Newspaper article The Evening Standard (London, England)

Still Feeling the Aftershocks of Rafa Destruction; World No1's Defeat as He Chased a Fifth French Open Title Measures the Same on the Richter Scale as Mike Tyson's Loss to 'Buster' Douglas

Newspaper article The Evening Standard (London, England)

Still Feeling the Aftershocks of Rafa Destruction; World No1's Defeat as He Chased a Fifth French Open Title Measures the Same on the Richter Scale as Mike Tyson's Loss to 'Buster' Douglas

Article excerpt

Byline: Matthew Norman

NOT for 20 years has individual sport known a shock as seismic as Rafael Nadal's French Open defeat and the primary emotion -- for me, as for Roger Federer and Andy Murray -- was relief. The last time the Richter scale measured something of this magnitude was in 1990, when 42-1 James 'Buster' Douglas knocked out Mike Tyson in Tokyo.

So crushingly inevitable was a quick Tyson win that I didn't bother staying up, refused to believe a friend who rang with the result, and after seeing the replay was convinced that Jonathan Routh had faked the whole thing for Candid Camera.

I did watch yesterday's events from Roland Garros, hence the relief, although it's still a struggle to accept that Nadal, history's most destructive and indomitable clay courter, was dominated and destroyed by a journeyman in the Buster Douglas mould.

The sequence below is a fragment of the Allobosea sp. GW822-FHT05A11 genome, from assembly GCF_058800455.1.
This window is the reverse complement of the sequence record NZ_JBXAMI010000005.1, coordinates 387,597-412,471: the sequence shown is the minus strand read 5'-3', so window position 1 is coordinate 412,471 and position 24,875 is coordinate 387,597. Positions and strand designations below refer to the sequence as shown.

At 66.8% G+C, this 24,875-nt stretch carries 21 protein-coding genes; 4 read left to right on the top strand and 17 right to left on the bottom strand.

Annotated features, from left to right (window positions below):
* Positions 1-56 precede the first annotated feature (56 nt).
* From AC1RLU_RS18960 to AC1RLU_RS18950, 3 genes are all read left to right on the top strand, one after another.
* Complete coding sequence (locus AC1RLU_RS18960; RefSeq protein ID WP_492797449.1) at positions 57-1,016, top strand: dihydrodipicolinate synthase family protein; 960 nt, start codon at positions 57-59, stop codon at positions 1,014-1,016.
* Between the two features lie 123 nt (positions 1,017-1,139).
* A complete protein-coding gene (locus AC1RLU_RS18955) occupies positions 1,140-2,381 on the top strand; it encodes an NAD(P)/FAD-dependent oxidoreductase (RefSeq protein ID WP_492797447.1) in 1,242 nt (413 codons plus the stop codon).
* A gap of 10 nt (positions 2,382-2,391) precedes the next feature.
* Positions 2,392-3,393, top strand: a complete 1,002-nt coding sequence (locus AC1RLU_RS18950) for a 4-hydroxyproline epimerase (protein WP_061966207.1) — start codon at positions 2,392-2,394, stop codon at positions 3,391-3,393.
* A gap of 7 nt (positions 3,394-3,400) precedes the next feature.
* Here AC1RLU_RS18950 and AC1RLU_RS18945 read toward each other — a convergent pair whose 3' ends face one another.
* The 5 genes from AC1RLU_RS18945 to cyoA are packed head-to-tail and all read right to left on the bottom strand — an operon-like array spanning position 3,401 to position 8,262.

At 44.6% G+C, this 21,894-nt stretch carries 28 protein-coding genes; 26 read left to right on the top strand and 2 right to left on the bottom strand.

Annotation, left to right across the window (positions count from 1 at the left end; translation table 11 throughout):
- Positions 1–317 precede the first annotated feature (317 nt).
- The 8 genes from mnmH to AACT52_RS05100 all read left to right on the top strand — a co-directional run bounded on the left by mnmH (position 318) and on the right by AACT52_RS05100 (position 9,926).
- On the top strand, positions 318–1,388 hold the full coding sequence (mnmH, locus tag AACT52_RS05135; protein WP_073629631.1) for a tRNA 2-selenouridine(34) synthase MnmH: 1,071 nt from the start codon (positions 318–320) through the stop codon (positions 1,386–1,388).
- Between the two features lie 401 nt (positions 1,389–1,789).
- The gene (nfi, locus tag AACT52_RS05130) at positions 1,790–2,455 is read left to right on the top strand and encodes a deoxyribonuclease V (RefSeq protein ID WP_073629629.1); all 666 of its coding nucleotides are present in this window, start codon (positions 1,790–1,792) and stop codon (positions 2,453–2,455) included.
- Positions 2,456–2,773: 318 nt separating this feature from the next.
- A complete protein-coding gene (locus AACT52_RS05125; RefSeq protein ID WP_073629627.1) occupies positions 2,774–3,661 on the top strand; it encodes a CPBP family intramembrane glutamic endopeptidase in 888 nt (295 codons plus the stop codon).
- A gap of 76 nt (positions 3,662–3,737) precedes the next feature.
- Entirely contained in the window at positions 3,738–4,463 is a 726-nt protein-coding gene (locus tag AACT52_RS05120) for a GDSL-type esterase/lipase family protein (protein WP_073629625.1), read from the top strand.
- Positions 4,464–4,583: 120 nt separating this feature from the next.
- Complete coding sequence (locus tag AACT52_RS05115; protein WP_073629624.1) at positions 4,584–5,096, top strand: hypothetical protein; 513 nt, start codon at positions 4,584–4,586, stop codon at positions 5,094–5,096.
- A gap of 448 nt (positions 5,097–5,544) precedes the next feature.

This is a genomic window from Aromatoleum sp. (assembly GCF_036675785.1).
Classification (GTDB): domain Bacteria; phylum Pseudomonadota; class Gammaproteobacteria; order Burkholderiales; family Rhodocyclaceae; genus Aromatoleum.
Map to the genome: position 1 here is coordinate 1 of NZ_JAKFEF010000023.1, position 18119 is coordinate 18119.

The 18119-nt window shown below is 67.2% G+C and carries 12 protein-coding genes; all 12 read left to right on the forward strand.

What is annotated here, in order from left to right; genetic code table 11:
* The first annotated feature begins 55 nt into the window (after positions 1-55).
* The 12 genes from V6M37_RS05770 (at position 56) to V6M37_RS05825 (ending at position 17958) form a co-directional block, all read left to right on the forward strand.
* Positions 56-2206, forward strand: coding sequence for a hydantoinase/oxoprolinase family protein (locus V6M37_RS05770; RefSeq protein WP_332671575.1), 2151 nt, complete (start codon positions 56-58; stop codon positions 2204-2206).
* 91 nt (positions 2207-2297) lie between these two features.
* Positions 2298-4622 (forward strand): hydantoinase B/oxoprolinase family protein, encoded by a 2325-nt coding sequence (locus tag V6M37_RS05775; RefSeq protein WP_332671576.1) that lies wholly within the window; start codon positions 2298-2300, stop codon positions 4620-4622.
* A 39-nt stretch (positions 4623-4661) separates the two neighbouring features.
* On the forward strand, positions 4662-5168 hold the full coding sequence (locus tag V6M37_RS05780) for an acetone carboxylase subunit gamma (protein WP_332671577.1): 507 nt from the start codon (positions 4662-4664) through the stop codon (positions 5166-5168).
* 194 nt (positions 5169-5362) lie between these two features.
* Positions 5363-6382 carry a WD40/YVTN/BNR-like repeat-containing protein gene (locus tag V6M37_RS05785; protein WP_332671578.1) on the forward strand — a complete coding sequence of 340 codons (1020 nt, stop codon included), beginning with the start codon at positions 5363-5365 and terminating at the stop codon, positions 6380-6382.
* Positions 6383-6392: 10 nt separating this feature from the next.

With hindsight, there had been an omen. In Madrid recently, Nadal was listless and out of sorts all week before meekly succumbing to Roger Federer in the final. However, Madrid's clay is quick and low-bouncing like the Hamburg surface on which Nadal lost to Federer two years ago before storming to his third French Open, so no one took much notice.

And even if anyone secretly felt that Nadal -- winner of 31 matches and 32 sets in a row in Paris until yesterday -- could be kept from a fifth straight title, who believed that a talented but underachieving nobody like Robin Soderling, could do the preventing? Soderling would seem the glib answer to that one. This obnoxious young Swede doesn't care for Nadal, with whom he clashed bitterly during a Wimbledon five-setter in 2007, and he came out swinging like an angry man with a sore ego and a score to settle.

Settle it, quite brilliantly, he eventually did. Yet even when he overpowered an oddly subdued, passionless Nadal to take a 2-1 lead in sets, all the logic and the smart money insisted the Mallorcan would somehow reignite the flame; and that even if he couldn't, Soderling would do a Devon Loch at the first glimpse of the winning post. …

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